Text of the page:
Was it how they wrote the software, or the platform they used?
Now, before I go on an agile promo I need to state that I think the waterfall approach has a place (a very small and specific place) in software development, and while they would have benefited from having a more agile approach (probably scrum in this case), I do not believe it would have solved the root cause of the problem. In my opinion, all that agile would have done is highlight what the root cause was quickly, and in this instance it is the thing that so often stings us developers, and that is BUSINESS RULES CHANGE. The business was changing far too rapidly to allow for a static system and a static rules engine.
Where was change occurring? While a lot of focus is put on developers designing systems that can handle a technology change, from my experience, the majority of changes for business applications are not at a technology level.
It is very rare for a business to call me up and tell me they would like me to change the underlying database or the base framework of the system. This does not mean that I don’t develop system to accommodate technology changes. I do, but they are few and far apart.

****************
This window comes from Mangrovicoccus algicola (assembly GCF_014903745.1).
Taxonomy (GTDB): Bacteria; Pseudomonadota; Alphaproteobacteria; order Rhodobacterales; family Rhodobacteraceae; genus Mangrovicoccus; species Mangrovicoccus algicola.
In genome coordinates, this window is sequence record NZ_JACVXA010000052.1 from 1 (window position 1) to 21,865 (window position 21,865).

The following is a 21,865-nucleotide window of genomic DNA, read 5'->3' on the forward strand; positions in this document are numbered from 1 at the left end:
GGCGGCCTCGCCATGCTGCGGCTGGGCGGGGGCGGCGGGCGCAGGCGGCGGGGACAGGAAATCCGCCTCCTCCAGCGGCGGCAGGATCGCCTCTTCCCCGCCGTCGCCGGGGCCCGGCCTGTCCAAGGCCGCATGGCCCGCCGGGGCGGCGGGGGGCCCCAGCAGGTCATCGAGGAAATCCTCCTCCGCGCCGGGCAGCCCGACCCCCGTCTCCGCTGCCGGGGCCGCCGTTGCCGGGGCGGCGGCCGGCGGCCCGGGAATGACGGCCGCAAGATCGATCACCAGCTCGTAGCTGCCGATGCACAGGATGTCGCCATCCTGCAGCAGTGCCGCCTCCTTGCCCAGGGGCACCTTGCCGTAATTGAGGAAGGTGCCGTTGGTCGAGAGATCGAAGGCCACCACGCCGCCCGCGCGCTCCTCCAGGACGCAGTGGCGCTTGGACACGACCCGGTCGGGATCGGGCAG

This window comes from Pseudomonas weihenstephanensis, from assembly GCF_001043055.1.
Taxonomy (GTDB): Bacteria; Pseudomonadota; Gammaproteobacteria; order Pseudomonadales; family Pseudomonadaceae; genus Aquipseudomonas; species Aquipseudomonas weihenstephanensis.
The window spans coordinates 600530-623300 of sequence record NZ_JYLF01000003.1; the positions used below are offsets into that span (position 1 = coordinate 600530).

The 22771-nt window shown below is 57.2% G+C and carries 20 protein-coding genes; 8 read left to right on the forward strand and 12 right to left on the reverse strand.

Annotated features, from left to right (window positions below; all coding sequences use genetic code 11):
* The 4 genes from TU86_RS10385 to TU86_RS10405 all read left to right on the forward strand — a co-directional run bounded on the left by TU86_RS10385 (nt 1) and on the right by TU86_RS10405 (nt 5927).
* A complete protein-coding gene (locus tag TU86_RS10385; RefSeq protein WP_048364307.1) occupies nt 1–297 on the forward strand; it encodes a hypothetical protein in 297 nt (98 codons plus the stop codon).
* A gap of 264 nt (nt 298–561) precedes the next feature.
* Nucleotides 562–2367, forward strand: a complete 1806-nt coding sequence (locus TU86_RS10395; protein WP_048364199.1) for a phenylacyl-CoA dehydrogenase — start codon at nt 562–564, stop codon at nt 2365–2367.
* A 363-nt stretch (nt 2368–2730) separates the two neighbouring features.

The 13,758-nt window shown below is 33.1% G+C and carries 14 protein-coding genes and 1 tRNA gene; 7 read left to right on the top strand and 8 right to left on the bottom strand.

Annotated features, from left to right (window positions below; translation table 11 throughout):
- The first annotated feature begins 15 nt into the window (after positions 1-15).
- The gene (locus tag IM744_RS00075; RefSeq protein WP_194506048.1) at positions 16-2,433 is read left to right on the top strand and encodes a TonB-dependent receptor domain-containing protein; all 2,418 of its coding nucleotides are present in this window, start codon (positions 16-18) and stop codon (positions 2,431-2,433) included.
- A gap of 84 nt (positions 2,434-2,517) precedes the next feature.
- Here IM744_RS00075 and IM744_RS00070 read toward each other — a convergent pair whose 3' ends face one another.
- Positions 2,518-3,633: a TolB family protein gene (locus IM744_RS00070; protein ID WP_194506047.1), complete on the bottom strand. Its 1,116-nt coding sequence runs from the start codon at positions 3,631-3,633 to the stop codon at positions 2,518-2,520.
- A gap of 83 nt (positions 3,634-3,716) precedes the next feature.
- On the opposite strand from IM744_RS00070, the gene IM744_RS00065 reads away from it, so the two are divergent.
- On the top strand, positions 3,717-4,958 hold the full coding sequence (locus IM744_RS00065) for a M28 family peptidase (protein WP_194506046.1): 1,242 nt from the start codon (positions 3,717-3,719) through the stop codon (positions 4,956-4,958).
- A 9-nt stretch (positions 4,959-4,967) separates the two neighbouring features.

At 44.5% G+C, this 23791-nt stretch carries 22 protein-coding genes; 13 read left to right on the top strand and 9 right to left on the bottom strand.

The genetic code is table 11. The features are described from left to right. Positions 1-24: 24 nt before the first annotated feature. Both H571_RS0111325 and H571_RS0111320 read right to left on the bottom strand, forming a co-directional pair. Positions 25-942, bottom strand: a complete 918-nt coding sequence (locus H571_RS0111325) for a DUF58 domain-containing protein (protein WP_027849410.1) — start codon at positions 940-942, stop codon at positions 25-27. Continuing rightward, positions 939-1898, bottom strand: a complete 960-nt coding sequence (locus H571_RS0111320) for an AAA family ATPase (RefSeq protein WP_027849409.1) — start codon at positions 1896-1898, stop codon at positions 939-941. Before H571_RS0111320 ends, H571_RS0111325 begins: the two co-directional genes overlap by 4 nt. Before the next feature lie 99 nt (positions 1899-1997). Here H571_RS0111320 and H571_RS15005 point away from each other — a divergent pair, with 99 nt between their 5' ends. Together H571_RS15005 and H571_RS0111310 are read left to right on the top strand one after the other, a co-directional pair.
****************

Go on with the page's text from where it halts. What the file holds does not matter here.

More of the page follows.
In this instance the change was occurring at a business level. All the changes after the initial release were happening at a business rules level, yet because these business rules had been tightly coupled with code, it caused the system to become brittle and expensive to modify. Those developing the system and failed to realize this and so had not incorporated change adequately in the solution.
With change in business rules inevitable, as developers we need to develop systems that inherently handle change. I like to call this the OC principle at a systems level.
My take on the OC Principle at a systems level For those of you familiar with object oriented software methodologies, you should be familiar with the Open/Closed (OC) principle (part of SOLID). It states…
“Software entities should be open for extension, but closed for modification.”
While the open / closed principle can be applied at a code level, it can also be applied at a system level. Ideally we want to develop systems that are easy to extend, but closed to modification.
For me a good system for business should not require a developer to have to come and make code modifications every time there was some sort of change in business process. The better the system, the less you should need to see the developers.
Microsoft’s designing products that support the OC Principle In recent years I have seen this concept of allowing to add extensibility to applications emerge through the ranks of Microsoft.